Presenting an oral update on Sri Lanka at the 32nd session of the UN Human Rights Council (UNHRC), nine months after a consensus resolution was adopted on reconciliation and accountability, the United Nations High Commissioner for Human Rights is reported to have made several critical remarks on the present state of affairs in Sri Lanka.
While the Commissioner for Human Rights is entitled to have his own views, it is very necessary that such an important functionary should exercise high level of caution and give due consideration to the views of Sri Lankan government as well as people from various walks of life while presenting his views.
The Human Rights Commissioner said that he has found “heavy” military presence in the northern and eastern province of Sri Lanka. There is no need for him to be critical of the presence of military particularly, when there is no information or complaints that military has indulged in any atrocities at present.
One has to keep in mind that Sri Lanka has gone through very difficult internal strife for several years and it had to fight for its territorial integrity. The rebels used heavy artillery and fire arms and indulged in sabotage and killings and demanded separate state by splitting Sri Lanka. No government worth its salt can keep idle in such circumstances. Sri Lankan government had to fight back and this was what it did. In the process, violence has taken place and innocent people have been killed and properties have been destroyed, for which Sri Lankan government alone was not responsible.
The presence of military in northern and eastern provinces of Sri Lanka is necessary and it has to be there as a precautionary measure, particularly since the separatists who are said to be operating from abroad are still demanding separate state. It is surprising that UN Human Rights Council has not seen this ground reality while criticizing the military presence.
Sri Lankan government has been cooperating with UN Human Rights Council and there is no reason for any doubt or misgivings about its positive approach. It has repeatedly said that it is anxious to restore peace and amity in northern and eastern provinces of Sri Lanka and is doing the best it can to do so under the circumstances
Elections have been conducted in the provinces recently in a very peaceful and civilized manner and a popular government is in place at present, which is a positive and healthy sign.
The Human Rights Council has been quite unfair in stating that the Sri Lankan government has not moved fast enough with tangible measures to build confidence amongst the victims and minority communities. The very fact that a free and fair election has taken place and natives belonging to the -northern and eastern provinces are running the government only highlight the fact that confidence of the people has been restored to a considerable extent.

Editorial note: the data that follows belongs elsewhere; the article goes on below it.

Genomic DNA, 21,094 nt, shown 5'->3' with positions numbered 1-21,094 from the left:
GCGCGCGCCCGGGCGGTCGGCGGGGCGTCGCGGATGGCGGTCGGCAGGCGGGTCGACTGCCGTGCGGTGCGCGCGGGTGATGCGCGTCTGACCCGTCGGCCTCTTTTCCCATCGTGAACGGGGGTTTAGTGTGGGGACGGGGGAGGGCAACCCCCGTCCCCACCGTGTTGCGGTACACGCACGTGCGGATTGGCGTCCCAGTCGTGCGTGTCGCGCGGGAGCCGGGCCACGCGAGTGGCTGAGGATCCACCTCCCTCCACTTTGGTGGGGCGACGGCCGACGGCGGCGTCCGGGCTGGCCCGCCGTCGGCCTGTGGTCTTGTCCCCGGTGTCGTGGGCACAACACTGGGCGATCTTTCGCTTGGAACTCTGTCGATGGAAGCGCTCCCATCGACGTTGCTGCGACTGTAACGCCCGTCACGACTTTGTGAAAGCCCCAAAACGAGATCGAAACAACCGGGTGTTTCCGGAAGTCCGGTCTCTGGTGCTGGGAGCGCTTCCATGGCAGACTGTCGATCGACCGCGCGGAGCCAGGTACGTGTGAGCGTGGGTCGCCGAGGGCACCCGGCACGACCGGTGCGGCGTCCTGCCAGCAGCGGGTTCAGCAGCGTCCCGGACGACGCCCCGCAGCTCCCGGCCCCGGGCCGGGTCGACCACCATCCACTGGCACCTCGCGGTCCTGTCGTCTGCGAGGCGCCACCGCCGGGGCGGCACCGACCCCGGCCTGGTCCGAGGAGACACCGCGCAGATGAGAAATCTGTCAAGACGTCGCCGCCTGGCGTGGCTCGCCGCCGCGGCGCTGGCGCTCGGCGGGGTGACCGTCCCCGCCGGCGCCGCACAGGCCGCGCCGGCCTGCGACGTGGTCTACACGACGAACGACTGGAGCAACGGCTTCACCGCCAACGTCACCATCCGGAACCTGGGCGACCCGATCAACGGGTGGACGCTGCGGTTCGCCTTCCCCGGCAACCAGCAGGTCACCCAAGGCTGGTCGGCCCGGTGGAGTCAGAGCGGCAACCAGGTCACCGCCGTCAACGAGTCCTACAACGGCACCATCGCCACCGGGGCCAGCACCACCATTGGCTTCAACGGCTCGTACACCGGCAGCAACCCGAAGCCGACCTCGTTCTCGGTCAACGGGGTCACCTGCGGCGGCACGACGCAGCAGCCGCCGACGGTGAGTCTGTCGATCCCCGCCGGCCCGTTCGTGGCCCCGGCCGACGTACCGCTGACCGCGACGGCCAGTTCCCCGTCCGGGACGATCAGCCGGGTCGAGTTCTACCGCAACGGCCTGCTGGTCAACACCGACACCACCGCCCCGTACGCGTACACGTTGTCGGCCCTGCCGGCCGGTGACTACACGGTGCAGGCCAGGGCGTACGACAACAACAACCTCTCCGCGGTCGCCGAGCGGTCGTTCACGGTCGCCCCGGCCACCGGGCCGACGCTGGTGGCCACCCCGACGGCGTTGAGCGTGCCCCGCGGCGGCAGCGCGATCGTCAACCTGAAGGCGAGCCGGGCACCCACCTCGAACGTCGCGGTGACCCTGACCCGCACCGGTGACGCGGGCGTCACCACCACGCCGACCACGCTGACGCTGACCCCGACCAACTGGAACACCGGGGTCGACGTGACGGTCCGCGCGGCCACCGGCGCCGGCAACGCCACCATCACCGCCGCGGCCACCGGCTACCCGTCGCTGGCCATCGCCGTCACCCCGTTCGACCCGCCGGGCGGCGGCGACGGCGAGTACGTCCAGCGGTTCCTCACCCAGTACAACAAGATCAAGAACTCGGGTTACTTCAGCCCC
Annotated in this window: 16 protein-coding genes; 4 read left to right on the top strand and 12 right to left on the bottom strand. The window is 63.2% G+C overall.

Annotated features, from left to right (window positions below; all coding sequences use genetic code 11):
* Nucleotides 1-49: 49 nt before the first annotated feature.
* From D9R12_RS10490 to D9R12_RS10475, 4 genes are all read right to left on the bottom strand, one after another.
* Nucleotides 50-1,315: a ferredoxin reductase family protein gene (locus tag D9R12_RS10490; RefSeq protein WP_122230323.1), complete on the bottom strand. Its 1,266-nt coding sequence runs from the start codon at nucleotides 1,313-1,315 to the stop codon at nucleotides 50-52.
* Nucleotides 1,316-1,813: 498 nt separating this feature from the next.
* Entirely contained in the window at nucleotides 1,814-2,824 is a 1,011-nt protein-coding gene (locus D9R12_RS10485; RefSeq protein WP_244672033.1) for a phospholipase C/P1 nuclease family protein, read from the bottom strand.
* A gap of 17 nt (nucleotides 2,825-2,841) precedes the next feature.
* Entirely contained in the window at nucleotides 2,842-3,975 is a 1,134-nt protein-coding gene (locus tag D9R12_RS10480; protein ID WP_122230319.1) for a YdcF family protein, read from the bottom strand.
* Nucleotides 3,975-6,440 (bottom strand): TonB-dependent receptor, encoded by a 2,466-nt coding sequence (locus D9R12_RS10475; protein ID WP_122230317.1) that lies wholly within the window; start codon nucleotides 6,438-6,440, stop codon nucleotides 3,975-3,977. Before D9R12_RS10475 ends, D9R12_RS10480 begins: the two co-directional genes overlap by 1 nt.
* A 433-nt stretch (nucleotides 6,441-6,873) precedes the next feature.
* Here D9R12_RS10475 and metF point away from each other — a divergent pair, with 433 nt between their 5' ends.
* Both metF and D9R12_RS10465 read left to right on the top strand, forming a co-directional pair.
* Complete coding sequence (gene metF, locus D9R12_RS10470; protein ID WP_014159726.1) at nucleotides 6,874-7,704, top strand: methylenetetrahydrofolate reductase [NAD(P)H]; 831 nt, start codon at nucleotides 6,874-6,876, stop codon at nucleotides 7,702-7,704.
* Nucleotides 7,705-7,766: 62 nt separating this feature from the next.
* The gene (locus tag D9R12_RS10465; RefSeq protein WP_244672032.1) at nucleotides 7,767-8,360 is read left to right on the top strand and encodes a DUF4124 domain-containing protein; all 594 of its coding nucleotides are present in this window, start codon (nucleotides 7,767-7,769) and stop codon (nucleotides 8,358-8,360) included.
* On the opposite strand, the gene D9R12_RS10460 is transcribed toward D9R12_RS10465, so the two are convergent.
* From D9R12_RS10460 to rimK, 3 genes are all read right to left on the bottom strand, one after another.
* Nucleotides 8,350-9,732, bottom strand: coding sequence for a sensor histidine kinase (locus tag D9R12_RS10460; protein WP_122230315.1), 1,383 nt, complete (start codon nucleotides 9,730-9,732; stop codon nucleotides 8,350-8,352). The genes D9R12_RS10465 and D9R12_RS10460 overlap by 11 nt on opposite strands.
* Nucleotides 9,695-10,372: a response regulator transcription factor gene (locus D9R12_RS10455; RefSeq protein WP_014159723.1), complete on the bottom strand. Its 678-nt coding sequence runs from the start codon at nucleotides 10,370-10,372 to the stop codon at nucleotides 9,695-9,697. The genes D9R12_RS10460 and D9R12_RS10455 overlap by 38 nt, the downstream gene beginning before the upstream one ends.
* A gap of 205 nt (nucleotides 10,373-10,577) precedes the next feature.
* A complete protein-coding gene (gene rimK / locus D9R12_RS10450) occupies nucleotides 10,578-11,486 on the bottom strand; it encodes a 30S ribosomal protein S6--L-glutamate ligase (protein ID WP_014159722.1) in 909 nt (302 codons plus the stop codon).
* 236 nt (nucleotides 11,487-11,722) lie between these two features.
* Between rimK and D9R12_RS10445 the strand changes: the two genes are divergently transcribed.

The Human Rights Council has also criticized the Sri Lankan government for what it calls as slow progress in identification and release of land still held by the military in the two provinces. The process may be slow in the view of Human Rights Council but progress is being made steadily, keeping in view the local scenario.
The fact is that a number of positive measures for rehabilitation and reconstruction has taken place in the provinces in recent months with considerable support from countries like India. Railway lines have been laid and number of housing projects has been completed. Several other projects are under planning and implementation. There is absolutely no reason to think that Sri Lankan government is uninterested in restoring progress in the area, given the magnitude and complexities of the problem that the government is confronted with.
What is the role for Human Rights Council? By voicing criticism and concern without recognizing the positive measures, what does it hope to achieve? It would have been more appropriate if it had provided helpful suggestions, appealed to the international community to extend greater support to Sri Lanka in rebuilding the Eastern and Northern provinces and enthuse the citizens with proactive observations. On the other hand, it is creating confusion and weakening the resolve of the Sri Lankan government
One cannot but get an impression that UN Human Rights Council appear to think that it’s job would be over with critical observations. It should be conscious of its objectives and responsibilities, which is to work for conducive and positive conditions and not vitiate the atmosphere by negative approach.
Sri Lanka today needs support and understanding and not criticisms which help nobody.
Further, one wonders why U N Human rights Council is not so harsh in commenting about some recent violent developments in the so called developed countries, where it is conspicuous by silence. Bombing by militarily strong advanced countries in some regions in the name of fighting militancy, has resulted in killing of several innocent people. In all such cases, UN Human rights Council has not made critical comments.
Why is it that Sri Lanka being viewed differently?
This article appeared at South Asia Monitor.
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